Figure 1 shows a schematic view of THz pulse generation from fan-out type poled LiNbO3 rotating at the center of the structure input face on the poled direction axis, i.e., Z-axis. Further, input laser and generated THz pulses were propagated on an XY-plane. The input laser incident angle corresponded to rotation angle α. It should be emphasized that the propagation direction of generated THz pulses varied from that of laser pulses, whereas the direction of laser and THz pulses were identical in a periodically poled structure, due to phase-matching wave vector uncertainty in a rotating fan-out poled structure, producing wave vectors perpendicular to laser pulse propagation. Finally, angle γ denoted the angle between laser direction and THz pulse propagation.
Fan-out type poled LiNbO3 was fabricated by conventional electric-polling. The period of poled domains varied from 60 (left) to 80 μm (right) along the sample (Fig. 1). Sample size was 5 mm (width) × 0.5 mm (thickness) × 20 mm (length). The axes of LiNbO3, x, y and z, are parallel to X, Y and Z axes, respectively. A conventional photoconductive THz time-domain setup was used in experiments. A femtosecond laser with 76 MHz of repetition rate and 190 fs of pulse width was employed. The center wavelength of the laser pulse was 800 nm and average output power was 1.1 watts before a mechanical chopper. The beam size of the focused input pulse was about 0.5 mm at the input face. A generated THz pulse was collimated and guided by two 90° off-axis metal parabolic mirrors with 4-inch of focal length. A photoconductive dipole antenna with 5-μm of dipole gap, being fabricated with low-temperature grown GaAs and a hyper-hemi spherical silicon lens, was used to detect THz pulses. All measured data were acquired in an air tight box under 10% of humidity.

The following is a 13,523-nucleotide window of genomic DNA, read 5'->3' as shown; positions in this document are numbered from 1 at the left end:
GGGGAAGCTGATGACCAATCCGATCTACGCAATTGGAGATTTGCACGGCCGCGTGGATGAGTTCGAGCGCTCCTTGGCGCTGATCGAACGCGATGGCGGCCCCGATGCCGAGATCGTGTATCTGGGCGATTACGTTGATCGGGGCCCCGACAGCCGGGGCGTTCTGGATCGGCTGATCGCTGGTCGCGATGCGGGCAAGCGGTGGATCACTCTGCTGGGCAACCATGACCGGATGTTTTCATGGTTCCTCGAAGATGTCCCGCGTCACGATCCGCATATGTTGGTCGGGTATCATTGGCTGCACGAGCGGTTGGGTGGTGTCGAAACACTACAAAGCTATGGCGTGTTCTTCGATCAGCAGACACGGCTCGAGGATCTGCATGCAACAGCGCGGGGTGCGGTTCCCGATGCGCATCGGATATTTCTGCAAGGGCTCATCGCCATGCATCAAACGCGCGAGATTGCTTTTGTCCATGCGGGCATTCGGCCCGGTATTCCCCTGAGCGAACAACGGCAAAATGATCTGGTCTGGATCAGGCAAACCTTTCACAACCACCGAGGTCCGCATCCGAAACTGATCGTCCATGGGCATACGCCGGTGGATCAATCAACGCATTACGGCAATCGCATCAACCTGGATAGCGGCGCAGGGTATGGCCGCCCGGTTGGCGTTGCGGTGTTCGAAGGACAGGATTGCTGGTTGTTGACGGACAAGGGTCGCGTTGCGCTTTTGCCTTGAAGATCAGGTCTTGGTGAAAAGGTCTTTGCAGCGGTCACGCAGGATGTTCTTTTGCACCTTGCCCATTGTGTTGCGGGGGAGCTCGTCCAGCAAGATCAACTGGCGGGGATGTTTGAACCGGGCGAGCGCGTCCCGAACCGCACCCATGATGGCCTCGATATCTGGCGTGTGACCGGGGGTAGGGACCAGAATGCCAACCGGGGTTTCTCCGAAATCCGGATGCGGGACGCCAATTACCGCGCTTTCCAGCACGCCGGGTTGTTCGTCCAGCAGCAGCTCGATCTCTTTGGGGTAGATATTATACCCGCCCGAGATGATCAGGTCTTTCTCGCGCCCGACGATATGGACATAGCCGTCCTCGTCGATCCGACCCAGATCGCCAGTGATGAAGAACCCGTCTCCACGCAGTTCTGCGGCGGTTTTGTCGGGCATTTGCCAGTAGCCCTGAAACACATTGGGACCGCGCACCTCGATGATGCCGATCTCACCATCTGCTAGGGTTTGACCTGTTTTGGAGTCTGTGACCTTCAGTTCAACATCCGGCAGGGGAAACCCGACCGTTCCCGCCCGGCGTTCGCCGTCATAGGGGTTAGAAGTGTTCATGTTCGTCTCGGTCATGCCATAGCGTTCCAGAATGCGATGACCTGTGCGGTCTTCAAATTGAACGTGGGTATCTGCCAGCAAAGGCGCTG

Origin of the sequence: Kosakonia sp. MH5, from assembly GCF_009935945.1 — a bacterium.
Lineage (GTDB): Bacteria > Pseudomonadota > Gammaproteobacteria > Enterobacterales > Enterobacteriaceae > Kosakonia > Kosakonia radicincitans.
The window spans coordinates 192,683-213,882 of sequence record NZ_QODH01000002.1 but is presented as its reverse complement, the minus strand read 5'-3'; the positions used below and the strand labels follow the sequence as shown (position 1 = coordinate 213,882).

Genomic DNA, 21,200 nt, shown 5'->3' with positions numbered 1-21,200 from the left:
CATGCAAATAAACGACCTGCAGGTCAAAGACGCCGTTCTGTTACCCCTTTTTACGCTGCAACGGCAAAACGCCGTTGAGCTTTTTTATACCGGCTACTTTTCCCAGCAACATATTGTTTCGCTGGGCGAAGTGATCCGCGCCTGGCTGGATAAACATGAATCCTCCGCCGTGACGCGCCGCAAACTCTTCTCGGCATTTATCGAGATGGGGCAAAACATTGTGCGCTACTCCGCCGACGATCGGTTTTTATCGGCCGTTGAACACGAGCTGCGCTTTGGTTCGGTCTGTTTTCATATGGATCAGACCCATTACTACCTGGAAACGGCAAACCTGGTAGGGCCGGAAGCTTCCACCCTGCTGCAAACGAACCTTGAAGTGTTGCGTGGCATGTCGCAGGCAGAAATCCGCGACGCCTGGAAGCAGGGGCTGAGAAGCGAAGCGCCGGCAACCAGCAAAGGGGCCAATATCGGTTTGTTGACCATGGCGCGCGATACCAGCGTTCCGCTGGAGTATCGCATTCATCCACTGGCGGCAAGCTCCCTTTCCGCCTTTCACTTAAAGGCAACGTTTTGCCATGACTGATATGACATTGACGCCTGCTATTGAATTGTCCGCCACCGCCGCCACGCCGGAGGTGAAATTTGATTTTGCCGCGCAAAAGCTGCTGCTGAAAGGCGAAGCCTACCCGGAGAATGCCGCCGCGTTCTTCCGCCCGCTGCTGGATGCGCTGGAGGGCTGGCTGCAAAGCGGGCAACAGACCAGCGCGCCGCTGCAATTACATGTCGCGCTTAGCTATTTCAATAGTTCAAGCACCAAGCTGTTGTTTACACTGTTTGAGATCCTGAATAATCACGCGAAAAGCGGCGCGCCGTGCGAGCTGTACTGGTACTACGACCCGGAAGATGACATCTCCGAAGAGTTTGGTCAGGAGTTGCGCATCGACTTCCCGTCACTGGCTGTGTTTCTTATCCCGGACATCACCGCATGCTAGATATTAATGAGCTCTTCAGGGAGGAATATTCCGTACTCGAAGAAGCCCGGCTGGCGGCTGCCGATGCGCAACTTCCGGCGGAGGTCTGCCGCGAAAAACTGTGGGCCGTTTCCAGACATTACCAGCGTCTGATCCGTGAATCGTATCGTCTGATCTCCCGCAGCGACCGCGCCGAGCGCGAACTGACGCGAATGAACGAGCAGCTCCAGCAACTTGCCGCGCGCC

Figure 2 shows time-domain waveforms of THz pulses during sample clockwise (a) and counter-clockwise rotation (c) with rotation angle α = 40°, as well as THz pulse spectra during sample clockwise (b) and counter-clockwise rotation (d) with rotation angle α = 0°, 10°, 20°, 30° and 40°. Decayed oscillating time-domain waveforms present conventional THz pulse characteristics from multiple poled LiNbO3 pumped by femtosecond laser pulses. In the clockwise direction, THz pulse center frequency increases as α increases, while decreasing in the counter-clockwise direction. Accordingly, THz pulses were observed at large rotation angles such as 30° and 40°. Of note, when periodic poled LiNbO3 is rotated at large angles, THz pulses are unobservable from periodic poled LiNbO3 in which laser propagation directions and THz pulses are identical.